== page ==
Interview with Karen Jones, 20th Award Judge

Karen Jones is a flash and short story writer from Glasgow, Scotland. Her flashes have been nominated for Best of the Net, Best Micro Fiction and The Pushcart Prize, and her story 'Small Mercies' was included in Best Small Fictions 2019 and BIFFY50 2019. In 2021 she won first prize in the Cambridge Flash Fiction Prize, Flash 500, Reflex Fiction and Retreat West Monthly Micro and was short listed for To Hull and Back, Bath Flash Fiction Award, Bath Short Story Award and longlisted for Fractured Lit Flash Fiction Prize. Her work has been published in numerous anthologies and magazines. Her novella-in-flash, When It’s Not Called Making Love is published by Ad Hoc Fiction. She is Special Features Editor at New Flash Fiction Review.

We’re delighted that Karen Jones has agreed to be our 20th Award Judge. In this intervoew we learn what makes a stand-out flash fiction for her, more about her own writing journey, and at the end she’s given a great prompt to get you writing a new story.

    • You have been writing flash fiction since about 2004. How did you first get started and do you think your style of writing flash has changed a lot during this time?
    • In 2004 I joined a website called Get Writing, run by the BBC. At that time, I had written a very bad novel and had switched my attention to short stories. Someone on the site ran a group called 60 Worders – a challenge to write 60-word stories to specific titles. I joined and soon became hooked on those tiny exercises. But they weren’t referred to as flash. On that site ‘flash’ meant writing to a prompt for exactly one hour. Of course, I joined that flash group as well. As time went on, more groups popped up – 100 worders, 250 worders etc. I joined all the groups and got slightly obsessed with the form I’d later come to know as flash fiction.

      My style of writing flash has changed since then. I wrote more vignettes and more punchline humour, probably because there weren’t many outlets for flash, so I wasn’t reading good flash that could teach me how to do it better. My first two published pieces were in 2008 and they were straightforward humorous pieces. Over the years, I’ve learned just how versatile the form is, how to pay more attention to language and rhythm and how to use humour more effectively.

    • This year has been very successful for you as a writer — you won first prize in the Cambridge Flash Fiction competition, first prize at the Reflex Press Flash Fiction prize first prize at Flash 500, were highly commended in the To Hull and Back humorous short story contest as well as several long-listings and short-listings in other places, including our Award and the Bath Short Story Award. Is there something, do you think, that is connected in the themes and styles of these winning and listed pieces?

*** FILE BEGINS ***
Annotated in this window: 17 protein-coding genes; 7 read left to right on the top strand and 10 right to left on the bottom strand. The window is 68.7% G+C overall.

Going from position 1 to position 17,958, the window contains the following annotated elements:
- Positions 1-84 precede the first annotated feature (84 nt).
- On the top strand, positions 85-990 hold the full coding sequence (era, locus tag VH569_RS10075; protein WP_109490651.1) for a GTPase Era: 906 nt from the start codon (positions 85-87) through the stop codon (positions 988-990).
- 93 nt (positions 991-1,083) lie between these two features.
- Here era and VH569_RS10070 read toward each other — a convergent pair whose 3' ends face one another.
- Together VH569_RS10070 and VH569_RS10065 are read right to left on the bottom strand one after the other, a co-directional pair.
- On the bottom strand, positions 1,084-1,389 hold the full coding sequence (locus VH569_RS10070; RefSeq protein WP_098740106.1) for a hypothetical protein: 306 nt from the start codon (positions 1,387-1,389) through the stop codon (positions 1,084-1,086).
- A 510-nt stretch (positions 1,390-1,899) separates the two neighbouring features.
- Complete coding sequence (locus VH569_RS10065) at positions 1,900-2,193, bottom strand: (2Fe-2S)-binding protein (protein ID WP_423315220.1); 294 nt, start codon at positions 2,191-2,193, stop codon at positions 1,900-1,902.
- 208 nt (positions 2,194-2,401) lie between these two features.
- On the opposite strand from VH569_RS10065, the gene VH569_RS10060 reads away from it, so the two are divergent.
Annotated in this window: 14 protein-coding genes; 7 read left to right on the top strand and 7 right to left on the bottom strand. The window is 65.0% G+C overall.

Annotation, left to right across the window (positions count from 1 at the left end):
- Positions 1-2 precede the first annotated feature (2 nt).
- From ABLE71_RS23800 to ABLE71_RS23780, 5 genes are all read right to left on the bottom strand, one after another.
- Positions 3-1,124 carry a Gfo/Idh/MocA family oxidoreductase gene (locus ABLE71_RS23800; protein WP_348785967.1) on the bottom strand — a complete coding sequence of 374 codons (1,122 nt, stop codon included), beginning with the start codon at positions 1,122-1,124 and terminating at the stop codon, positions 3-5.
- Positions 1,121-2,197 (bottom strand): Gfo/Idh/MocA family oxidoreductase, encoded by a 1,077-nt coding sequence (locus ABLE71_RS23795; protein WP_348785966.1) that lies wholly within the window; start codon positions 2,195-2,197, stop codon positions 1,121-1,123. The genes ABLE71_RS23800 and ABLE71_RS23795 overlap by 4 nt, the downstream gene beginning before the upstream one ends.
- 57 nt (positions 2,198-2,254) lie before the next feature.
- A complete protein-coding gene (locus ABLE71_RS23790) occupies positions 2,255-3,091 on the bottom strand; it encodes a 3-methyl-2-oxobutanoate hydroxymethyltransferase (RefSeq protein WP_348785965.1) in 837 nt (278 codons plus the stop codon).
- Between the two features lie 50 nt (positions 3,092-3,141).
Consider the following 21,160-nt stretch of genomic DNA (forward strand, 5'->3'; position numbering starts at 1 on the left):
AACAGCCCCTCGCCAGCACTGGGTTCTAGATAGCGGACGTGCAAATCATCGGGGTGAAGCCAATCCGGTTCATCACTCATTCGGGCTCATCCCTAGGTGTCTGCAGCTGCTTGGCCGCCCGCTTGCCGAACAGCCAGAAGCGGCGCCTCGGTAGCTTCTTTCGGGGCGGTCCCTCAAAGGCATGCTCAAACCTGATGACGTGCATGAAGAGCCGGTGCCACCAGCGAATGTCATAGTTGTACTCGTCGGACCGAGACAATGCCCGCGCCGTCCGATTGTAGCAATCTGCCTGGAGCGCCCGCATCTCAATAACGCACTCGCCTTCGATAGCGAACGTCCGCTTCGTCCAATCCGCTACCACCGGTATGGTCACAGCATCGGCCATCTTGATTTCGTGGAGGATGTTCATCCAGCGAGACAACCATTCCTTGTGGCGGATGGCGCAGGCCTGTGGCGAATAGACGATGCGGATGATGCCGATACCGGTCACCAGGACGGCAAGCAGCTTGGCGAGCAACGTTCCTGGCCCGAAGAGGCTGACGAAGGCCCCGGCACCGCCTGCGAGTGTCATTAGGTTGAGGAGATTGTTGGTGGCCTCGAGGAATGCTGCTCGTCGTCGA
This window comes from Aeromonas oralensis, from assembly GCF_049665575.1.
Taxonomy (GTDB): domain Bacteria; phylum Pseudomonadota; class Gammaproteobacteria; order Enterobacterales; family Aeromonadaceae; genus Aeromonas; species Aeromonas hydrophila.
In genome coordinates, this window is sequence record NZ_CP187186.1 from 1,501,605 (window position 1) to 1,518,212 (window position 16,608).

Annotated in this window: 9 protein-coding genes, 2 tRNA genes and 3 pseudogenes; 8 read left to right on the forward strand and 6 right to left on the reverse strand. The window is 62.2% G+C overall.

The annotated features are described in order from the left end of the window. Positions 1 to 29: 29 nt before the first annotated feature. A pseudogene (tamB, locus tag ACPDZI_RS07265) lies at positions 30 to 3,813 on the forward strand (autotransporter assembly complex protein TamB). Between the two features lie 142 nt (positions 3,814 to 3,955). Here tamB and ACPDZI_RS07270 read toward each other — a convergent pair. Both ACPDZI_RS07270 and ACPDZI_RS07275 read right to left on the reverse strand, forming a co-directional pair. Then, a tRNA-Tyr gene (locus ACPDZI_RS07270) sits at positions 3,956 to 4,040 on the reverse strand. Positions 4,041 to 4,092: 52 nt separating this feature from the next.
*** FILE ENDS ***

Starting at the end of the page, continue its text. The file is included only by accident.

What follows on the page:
• The Reflex and Cambridge Flash winning stories are connected in that they look at grief and death in a similar way, and both have touches of humour. About a year ago I started writing flashes that featured body parts appearing in odd places – I’ve no idea why – and both these stories, to some extent, come into that category although they were both written this year.

      My Flash 500 and Bath Short Story Award stories are both set in a Scottish village and are about young girls growing up. I’d say that’s true of about 70% of my writing – I just seem to go back to those places, those people and those times over and over again and I can’t see that stopping any time soon. I have so many memories to draw on and I am, obviously, very comfortable describing those places and people. I do think that shows in anyone’s writing – when you’ve lived somewhere, experienced the things you put your character through, there’s an honesty and rawness that helps the reader connect emotionally to your characters and their stories.

    • You’re a reader for The New Flash Fiction Review and have judged many other contests. I know you are very interested in titles and how they work with a piece. Can you tell us more about this and what makes a standout story for you?
    • When you’re faced with a long, long list of titles – two hundred or more stories – it’s hard not to feel your eye drawn to an unusual title. I love a title that makes me ask questions or gives me some back story of the flash I’m about to read.

      A great example is ‘The Grieving Gallery Attendant is Going to Quit’ by Anika Carpenter at TSS.

      You’ve got so much story right there. You know the character’s job, you know they’re grieving, you know they are about to make a life-changing decision, and you haven’t even read the first line yet. But you want to read on because you have questions – you want to know who died, has that influenced the decision to leave the job?